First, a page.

« Co. Kildare Online Electronic History Journal Home »


FAMOUS KILDARE ATHLETE RETIRES

Leinster Leader 29th May 1954
 
 
FAMOUS KILDARE ATHLETE RETIRES 
 
AN INSPIRATION TO YOUTH
 
The recent retirement of Detective Sergeant Larry Stanley has severed a most important link in the chain of athletic activities in the Garda Siochana.
 
Larry it might be said was the pioneer of a trail of high jumpers in the 1920’s which brought that athletic event in Ireland back into world class, and his epic with the world champion, Harold Osborne, U.S.A., in that event at the Tailteann Games at Croke Park in 1924 ranks as one of the highlights in Irish athletics in the present century.
In August, 1923, he began his series of 6ft. jumps which brought him in the next two years to sports fields as far apart as Yorkshire, Lancashire and London, in England, and to the four corners of Ireland, from Letterkenny and Derry to Clonakilty, Mayo and Wexford. Larry has the distinction of being the first man to walk on to an Olympic track in the colours of his county when he represented Ireland in the high jump at the Colombes Stadium in Paris in 1924. That year was crowded with successes for the Kildare footballer turned jumper. Having in May won the high jump at the opening ceremony at the famed Wembley Stadium, London, he returned to that city and at Stamford Bridge on June 21 annexed the coveted A.A.A. high jump championship, having in the interim won the Irish title with a facile 6ft.2in: effort Then followed the Tailteann Games, where his greatest height was achieved. This was  6ft. 3⅛in. to be beaten by Osbourne by a single inch. Just to add a touch of variety to his sporting activities he accepted an invitation from O’Toole’s Dublin football champions, to assist their selection against Kerry in the final of the 1923 All-Ireland championship, in which the Metropolitans were successful. Thus he crowned an unique year’s sporting performances, gathering such distinctions as the A.A.A. and Irish titles in the high jump and an All-Ireland football medal – surely an unusual “triple crown.”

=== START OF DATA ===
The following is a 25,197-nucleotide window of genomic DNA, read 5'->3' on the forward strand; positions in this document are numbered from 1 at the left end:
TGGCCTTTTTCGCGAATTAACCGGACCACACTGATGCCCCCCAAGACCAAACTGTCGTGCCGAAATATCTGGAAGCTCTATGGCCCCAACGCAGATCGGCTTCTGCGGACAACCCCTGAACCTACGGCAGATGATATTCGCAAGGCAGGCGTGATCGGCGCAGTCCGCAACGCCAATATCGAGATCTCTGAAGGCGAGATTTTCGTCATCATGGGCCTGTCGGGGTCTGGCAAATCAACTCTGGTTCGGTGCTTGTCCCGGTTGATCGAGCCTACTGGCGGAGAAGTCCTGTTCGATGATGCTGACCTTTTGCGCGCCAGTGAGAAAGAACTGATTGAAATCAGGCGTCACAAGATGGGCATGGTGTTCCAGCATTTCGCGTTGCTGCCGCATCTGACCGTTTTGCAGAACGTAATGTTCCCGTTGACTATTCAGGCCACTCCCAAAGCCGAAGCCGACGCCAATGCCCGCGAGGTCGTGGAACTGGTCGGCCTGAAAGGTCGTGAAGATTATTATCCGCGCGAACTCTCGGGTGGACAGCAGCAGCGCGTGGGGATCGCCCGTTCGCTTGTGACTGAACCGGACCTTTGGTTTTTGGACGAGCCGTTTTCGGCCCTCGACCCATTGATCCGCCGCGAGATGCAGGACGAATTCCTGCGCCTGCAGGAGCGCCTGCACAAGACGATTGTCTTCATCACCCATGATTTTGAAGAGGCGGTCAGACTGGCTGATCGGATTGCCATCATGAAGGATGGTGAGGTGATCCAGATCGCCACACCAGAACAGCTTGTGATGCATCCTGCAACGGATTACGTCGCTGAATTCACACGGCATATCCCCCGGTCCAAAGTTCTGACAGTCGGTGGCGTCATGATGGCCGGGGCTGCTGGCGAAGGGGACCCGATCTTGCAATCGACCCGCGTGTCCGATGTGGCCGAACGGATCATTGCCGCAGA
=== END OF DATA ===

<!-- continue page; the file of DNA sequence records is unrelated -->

Larry also captained Kildare to win the All-Ireland championship in 1919.
 
Best in Europe
 
While as an athlete he ranked with the best in Europe, followers of Gaelic games who saw him in action freely admitted that he was one of the best footballers that ever graced the game. Added to his athletic prowess was a technique and skill that made the most difficult features appear most simple of execution. His fielding of high balls must have been seen to be believed, and the manner in which he could extricate himself from the most difficult situations and swing over points from any angle of the field was the marvel of his time. His speciality was the deep angled frees which presented no more difficulty to him than one placed on the 21 yards in front of goal.
In later years he was the inspiration to the young Gardai who essayed the formation of the present Garda team, and his advice was eagerly sought and readily given. He will always hold a very warm spot for the young men entering the Force who have a leaning towards athletics and games, and no better example should be held up to them than the achievements of the Kildare-Dublin footballer and athlete.
 

The Leinster Leader of 29th May 1954 reports on the retirement of famous Kildare footballer and athlete Detective Sergeant Larry Stanley.


Powered by
Movable Type 3.2